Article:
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London: The Economist Newspaper Ltd., 1987. Presumed First Edition, First printing thus. Magazine. 104 pages, including covers. Illustrations. Sticker residue on front cover. Cover has some wear and soiling. This issue includes articles related to Gorbachev, Russia, Reform, Ronald Reagan, Supreme Court, Nominations, Robert Bork, Trade Secrets, Margaret Thatcher, European Monetary System, and Arms Control.
New York: The Hudson Review, Inc., 1961. 145, wraps, covers soiled, some wear to edges of covers and spine Contains an article translated by Franz Schneider and Charles Gullans on "Last Letters From Stalingrad" (pp. 335-367). These are excerpts of letters written by German troops and flown out of Stalingrad in January 1943; the letters were seized by the Bureau of Army Information and analyzed to ascertain "troop morale." The German Army Press Corps was to use the letters to write a documented account of the Battle of Stalingrad, but the book was suppressed as morale was deemed too low.
Moscow: Gosudarstvennoye Izdatel'stvo Politicheskoy LIteratury, 1958. Hardcover. xv, , 510,  pages, Illustrations. Some page discoloration. Rear board weak and strengthened with glue. This is a collection of Documents, various orders, decisions, letters, verdicts,etc. Name, location, and date in ink on t-p. Title page is in two colors. Stamp on title page.
c1916? Framed photograph. Photograph is approximately 7 inches by 9 inches. It is black and white. It is in a sealed frame with a silver colored border. The glass and frame are in good condition, but there are a few scratches and signs of wear. The frame measures approximately 8 inches by 10.5 inches. The picture is resting on a blue backing material. The image background is one seen in many of the photos of the Romanov daughters, with a portion of a large frame of a picture at the upper right. This image shows three of the daughters seated at a table with one daughter standing. There is an open book on the table and the standing figure is looking down at it, and the three seated daughters are looking toward the camera. The four girls are in long white dresses. There is a vase with flowers on the left side of the table. There is an urn or vase on a table in front of the large painting, to the right of the seated figures. No examples of this specific image has been located through repeated internet searches! Some photos found on line do show the chair and the table seen in this photograph.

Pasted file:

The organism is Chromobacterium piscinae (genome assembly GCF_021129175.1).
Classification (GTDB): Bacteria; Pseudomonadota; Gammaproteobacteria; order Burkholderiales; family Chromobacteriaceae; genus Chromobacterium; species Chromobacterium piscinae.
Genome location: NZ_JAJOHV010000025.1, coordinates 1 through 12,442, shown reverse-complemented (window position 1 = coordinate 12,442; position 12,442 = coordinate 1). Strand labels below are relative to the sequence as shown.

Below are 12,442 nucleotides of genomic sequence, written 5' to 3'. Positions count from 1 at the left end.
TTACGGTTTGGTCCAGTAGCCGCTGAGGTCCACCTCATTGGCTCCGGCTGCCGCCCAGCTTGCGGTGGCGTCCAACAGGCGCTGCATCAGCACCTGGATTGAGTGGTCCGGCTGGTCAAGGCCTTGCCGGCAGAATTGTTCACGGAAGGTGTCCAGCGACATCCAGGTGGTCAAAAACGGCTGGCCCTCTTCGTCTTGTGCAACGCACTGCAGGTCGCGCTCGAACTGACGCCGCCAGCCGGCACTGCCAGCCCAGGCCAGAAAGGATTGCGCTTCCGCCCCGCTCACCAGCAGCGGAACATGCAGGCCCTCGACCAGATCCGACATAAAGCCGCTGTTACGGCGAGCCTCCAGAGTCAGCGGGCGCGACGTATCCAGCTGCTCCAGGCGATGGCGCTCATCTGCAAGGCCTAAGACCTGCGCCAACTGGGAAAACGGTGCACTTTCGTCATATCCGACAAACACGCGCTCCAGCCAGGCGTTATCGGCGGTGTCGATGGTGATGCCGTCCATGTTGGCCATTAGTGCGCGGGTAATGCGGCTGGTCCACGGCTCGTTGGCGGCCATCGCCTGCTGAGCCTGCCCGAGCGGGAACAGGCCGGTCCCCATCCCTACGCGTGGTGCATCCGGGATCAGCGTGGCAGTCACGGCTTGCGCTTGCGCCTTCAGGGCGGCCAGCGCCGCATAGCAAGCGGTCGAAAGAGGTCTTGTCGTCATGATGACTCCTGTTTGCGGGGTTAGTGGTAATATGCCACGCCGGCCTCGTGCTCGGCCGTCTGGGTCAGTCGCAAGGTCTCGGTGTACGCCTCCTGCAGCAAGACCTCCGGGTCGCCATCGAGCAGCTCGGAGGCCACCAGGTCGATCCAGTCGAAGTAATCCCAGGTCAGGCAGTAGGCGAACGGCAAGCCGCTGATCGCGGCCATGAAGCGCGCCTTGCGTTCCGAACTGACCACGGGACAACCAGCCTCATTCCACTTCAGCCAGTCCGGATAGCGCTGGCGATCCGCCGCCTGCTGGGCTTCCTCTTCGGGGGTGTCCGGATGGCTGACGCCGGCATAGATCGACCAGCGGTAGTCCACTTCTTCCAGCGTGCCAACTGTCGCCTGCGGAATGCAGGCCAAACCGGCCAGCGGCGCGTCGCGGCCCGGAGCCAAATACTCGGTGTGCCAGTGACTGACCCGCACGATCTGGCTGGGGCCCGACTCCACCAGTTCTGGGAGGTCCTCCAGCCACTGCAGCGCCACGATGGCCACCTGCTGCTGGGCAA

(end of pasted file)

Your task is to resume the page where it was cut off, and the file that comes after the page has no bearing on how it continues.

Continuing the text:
Moscow: Perspektiva, 1992. Presumed First Edition, First printing one of only 10,000. Hardcover. 203,  pages. Text is in Russian. Illustrated endpapers. DJ has wear, soiling, chipped and several large tears. Part 1 addresses Nicholas II and family, Nicholas' Diary 1894 and Nicholas' Letters 1891-1917. Part 2 addressed Emperor's family and Letters of the members of Imperial House. Includes attachments and Index of names. Laid in is a packet of a dozen postcard size black and white photographs, Ikh ubiliv dome Ipat'eve (They were killed in Ipat'en's House). Also laid in a photograph of the Grand Duchess Elizabeth (approximately 6.25 inches by 9.25 inches, with small photographic image) and one believed to be the Tsar's son in uniform (approximately 6.5 inches by 8.75 inches with no 'white space'.
Cambridge: Harvard University Press, 1958. Presumed First Edition/First Printing. Hardcover. 22 cm, 137 pages. Name in ink on flyleaf. Signed by the author. Fascinating read and insight into the times. This was the "new world order" before the one predicated by the collapse of the USSR. Acheson's goal is to persuade his readers to take the Soviet threat seriously, to concentrate power in American hands (given the limits, for example, of the UN), to maintain and strengthen alliances with free states, and to limit one's efforts to what is possible, rather than desirable.
Washington DC: Center for Strategic and International Studies, 2011. Presumed First Edition, First printing. Wraps. vii, , 34,  pages. Oversized volume, measuring 11 inches by 8-12 inches. Minor cover soiling noted. Includes Executive Summary; Introduction; The Value and Objectives of U.S.-Russian Arms Control; The Next Round: Contrasting U.S. and Russian Objectives; A Way Forward; Getting the Process Right; U.S. Nuclear Weapons and Stockpile Management; Conclusions; and Appendix: Warhead Verification. While Russia's primary goal is to curtail U.S. nonnuclear capabilities, in particular ballistic missile defense and conventional prompt global strike, Washington's interests lie with Russian nuclear weapons. Russia's strategic forces remain one of the few truly existential threats faced by the United States. Consequently, it is firmly in the U.S. national interest to try to bolster strategic stability through arms control.